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Each quarter, our peer reviewed journal publishes up to six research- and practice-based articles on Australian youth. Find out more about Youth Studies Australia.

June 2009 cover (tiny)

June 2009 cover

June 2009 edition
VOLUME 28 NUMBER 2 2009
Feature articles

EDITORIAL

Research that matters
 
In Australia, we are fortunate to have researchers who are interested in carefully examining youth-related issues, and a peer review system that allows us to evaluate their research within a recognised and rigorous framework of assessment. The use of a double-blind review process ensures that research is independently and anonymously evaluated by experts in the relevant field, thus maximising the reliability of the assessment. The peer review process is slow, and can be arduous for all concerned, but we believe it is essential to ensure that Youth Studies Australia is a dependable and respected explanatory source for the youth field.

YSA has an expansive view on research. We encourage papers on a wide range of research areas of relevance to young people’s lives. We are interested in research that extends the knowledge base of the youth studies community and is useful in practical, policy and/or theoretical contexts.

This issue is a good example of the diversity, relevance and usefulness of current research in the youth studies field. Terry Bartholomew and Judith Bessant have both contributed papers that consider the contested area of young people’s rights. Terry looks at young people’s rights in a specific but crucial area of their lives – their interaction with GPs – while Judith examines the impact of the new Charter of Human Rights and Responsibilities on young people’s rights in the state of Victoria.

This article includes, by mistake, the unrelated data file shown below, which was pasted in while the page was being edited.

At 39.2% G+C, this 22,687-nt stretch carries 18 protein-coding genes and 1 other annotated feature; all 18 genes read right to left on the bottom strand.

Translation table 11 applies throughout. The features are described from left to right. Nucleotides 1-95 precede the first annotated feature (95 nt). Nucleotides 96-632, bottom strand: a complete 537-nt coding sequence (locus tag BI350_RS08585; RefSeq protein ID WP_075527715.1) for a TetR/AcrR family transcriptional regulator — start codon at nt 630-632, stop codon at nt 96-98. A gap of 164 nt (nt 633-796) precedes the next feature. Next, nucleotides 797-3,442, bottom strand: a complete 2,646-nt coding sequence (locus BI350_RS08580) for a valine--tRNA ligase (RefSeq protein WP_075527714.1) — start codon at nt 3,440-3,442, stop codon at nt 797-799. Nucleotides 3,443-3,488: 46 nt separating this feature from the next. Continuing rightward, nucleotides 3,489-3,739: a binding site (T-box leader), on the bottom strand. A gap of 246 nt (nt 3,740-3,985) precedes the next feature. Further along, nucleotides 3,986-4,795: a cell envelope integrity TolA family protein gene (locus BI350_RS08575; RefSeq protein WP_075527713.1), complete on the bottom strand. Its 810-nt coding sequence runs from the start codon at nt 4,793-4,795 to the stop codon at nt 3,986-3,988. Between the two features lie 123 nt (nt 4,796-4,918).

We then feature two papers of direct relevance to youth workers. Judy Bruce and her fellow authors from New Zealand describe a participant-researcher study that developed a model of best practice for evaluating youth work, while Megan Griffiths and her fellow authors discuss their research which will help mentoring providers tailor their programs for Horn of African young people.

The last two papers also aptly illustrate the topicality and breadth of YSA research papers. We often associate cyberbullying with primary or secondary school students but our fifth paper looks at cyberbullying from the perspective of TAFE students and finds that while cyberbullying is less prevalent, it still causes distress and disruption and needs to be addressed.

The final paper describes programs that used music therapy with refugee ESL students and with young men excluded from mainstream schooling. The author suggests that further research into music therapy may confirm the benefits of music therapy for a range of young people, particularly those who are vulnerable and at risk.

Sue Headley


In the hard copy edition, an acknowledgment was inadvertently deleted from the article 'Culturally appropriate mentoring for Horn of African young people in Australia' by Megan Griffiths, Pooja Sawrikar and Kristy Muir, which appeared in the June 2009 edition of Youth Studies Australia (v.28, n.2, pp.32-40). That acknowledgment reads: "This research was commissioned by the National Youth Affairs Research Scheme (NYARS), Australian Government Department of Education, Employment and Workplace Relations. Special thanks to all the interviewees and focus group participants and also to Elizabeth Cassity and Matthew Hatton for their valued input."

The NYARS report can be downloaded at: http://www.dest.gov.au/sectors/youth/programmes_funding/nyars/Culturally_and_Linguistically_Diverse_CALD.htm  ACYS apologises for this error.